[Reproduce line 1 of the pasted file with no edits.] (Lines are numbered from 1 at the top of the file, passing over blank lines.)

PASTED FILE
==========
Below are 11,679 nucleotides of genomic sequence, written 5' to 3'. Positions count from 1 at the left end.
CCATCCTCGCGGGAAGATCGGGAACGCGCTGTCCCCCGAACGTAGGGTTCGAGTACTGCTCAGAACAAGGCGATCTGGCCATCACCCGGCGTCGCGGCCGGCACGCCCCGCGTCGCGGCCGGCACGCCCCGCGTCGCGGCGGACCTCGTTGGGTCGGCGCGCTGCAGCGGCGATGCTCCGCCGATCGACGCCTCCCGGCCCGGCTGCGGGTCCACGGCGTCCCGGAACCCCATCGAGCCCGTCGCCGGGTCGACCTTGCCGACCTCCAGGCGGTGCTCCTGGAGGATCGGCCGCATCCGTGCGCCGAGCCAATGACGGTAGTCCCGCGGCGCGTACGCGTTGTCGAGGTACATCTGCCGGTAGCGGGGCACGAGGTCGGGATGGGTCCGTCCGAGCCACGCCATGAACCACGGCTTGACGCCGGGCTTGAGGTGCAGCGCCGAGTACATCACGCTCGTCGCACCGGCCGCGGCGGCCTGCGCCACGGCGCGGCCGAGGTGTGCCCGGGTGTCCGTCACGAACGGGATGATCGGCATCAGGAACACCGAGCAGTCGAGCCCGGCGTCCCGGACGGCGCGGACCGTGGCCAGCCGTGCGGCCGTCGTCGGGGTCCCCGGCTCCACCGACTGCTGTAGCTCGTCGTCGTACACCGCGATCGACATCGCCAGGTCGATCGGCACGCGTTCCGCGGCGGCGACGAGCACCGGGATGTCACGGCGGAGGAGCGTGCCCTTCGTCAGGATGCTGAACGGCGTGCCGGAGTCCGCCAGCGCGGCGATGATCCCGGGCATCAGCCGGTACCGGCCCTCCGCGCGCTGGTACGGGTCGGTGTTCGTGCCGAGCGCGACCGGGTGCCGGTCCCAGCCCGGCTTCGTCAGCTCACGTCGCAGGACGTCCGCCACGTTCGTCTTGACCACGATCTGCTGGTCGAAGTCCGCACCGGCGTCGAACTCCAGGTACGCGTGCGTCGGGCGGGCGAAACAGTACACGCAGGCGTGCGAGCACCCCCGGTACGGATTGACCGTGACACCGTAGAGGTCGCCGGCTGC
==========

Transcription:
Below are 11,679 nucleotides of genomic sequence, written 5' to 3'. Positions count from 1 at the left end.